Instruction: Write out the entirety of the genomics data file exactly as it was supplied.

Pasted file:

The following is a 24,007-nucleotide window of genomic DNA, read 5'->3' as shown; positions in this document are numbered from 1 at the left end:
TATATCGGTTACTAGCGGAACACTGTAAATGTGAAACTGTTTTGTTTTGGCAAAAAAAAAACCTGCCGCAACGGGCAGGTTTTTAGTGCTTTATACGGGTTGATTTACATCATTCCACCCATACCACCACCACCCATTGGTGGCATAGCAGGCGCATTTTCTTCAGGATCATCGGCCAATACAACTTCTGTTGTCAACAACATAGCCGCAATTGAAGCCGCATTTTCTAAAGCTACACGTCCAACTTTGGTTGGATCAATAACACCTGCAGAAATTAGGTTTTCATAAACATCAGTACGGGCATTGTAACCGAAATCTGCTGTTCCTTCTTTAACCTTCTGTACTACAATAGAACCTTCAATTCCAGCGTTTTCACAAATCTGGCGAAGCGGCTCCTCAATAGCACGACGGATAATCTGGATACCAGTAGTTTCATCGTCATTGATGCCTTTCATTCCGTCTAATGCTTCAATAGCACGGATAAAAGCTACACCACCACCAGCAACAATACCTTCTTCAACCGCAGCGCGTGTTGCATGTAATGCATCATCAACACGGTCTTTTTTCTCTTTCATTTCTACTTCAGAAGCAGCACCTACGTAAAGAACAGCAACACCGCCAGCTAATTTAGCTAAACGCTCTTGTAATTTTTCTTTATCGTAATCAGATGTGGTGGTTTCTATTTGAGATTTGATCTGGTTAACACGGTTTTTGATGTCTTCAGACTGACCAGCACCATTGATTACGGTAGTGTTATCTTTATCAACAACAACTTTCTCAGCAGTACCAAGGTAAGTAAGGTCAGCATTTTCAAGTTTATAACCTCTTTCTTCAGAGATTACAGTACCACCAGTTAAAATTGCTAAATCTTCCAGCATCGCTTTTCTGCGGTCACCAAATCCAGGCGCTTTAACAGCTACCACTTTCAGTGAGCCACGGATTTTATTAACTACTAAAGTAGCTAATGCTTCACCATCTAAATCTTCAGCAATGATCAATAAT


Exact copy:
The following is a 24,007-nucleotide window of genomic DNA, read 5'->3' as shown; positions in this document are numbered from 1 at the left end:
TATATCGGTTACTAGCGGAACACTGTAAATGTGAAACTGTTTTGTTTTGGCAAAAAAAAAACCTGCCGCAACGGGCAGGTTTTTAGTGCTTTATACGGGTTGATTTACATCATTCCACCCATACCACCACCACCCATTGGTGGCATAGCAGGCGCATTTTCTTCAGGATCATCGGCCAATACAACTTCTGTTGTCAACAACATAGCCGCAATTGAAGCCGCATTTTCTAAAGCTACACGTCCAACTTTGGTTGGATCAATAACACCTGCAGAAATTAGGTTTTCATAAACATCAGTACGGGCATTGTAACCGAAATCTGCTGTTCCTTCTTTAACCTTCTGTACTACAATAGAACCTTCAATTCCAGCGTTTTCACAAATCTGGCGAAGCGGCTCCTCAATAGCACGACGGATAATCTGGATACCAGTAGTTTCATCGTCATTGATGCCTTTCATTCCGTCTAATGCTTCAATAGCACGGATAAAAGCTACACCACCACCAGCAACAATACCTTCTTCAACCGCAGCGCGTGTTGCATGTAATGCATCATCAACACGGTCTTTTTTCTCTTTCATTTCTACTTCAGAAGCAGCACCTACGTAAAGAACAGCAACACCGCCAGCTAATTTAGCTAAACGCTCTTGTAATTTTTCTTTATCGTAATCAGATGTGGTGGTTTCTATTTGAGATTTGATCTGGTTAACACGGTTTTTGATGTCTTCAGACTGACCAGCACCATTGATTACGGTAGTGTTATCTTTATCAACAACAACTTTCTCAGCAGTACCAAGGTAAGTAAGGTCAGCATTTTCAAGTTTATAACCTCTTTCTTCAGAGATTACAGTACCACCAGTTAAAATTGCTAAATCTTCCAGCATCGCTTTTCTGCGGTCACCAAATCCAGGCGCTTTAACAGCTACCACTTTCAGTGAGCCACGGATTTTATTAACTACTAAAGTAGCTAATGCTTCACCATCTAAATCTTCAGCAATGATCAATAAT